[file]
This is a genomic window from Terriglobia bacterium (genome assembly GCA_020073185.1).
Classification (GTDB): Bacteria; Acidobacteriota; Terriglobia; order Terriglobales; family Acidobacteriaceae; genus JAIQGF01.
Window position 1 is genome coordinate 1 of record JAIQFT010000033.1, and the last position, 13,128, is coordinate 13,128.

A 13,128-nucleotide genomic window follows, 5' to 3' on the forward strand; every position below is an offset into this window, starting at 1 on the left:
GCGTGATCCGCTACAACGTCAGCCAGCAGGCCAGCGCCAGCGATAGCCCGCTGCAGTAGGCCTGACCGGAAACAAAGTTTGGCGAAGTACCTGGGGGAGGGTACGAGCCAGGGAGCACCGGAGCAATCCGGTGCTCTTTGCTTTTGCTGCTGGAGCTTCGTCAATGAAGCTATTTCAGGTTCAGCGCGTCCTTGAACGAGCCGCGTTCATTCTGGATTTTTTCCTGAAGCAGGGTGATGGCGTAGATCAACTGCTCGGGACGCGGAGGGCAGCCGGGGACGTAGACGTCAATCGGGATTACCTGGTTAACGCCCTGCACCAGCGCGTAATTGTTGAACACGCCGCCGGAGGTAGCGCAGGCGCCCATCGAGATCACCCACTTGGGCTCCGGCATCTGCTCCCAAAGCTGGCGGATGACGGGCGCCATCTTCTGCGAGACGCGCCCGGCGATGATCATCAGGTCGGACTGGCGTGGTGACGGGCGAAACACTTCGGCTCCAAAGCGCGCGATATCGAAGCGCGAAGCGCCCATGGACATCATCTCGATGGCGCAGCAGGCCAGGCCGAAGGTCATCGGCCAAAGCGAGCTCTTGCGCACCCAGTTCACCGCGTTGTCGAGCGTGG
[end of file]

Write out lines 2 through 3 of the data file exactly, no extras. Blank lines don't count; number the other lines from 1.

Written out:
Classification (GTDB): Bacteria; Acidobacteriota; Terriglobia; order Terriglobales; family Acidobacteriaceae; genus JAIQGF01.
Window position 1 is genome coordinate 1 of record JAIQFT010000033.1, and the last position, 13,128, is coordinate 13,128.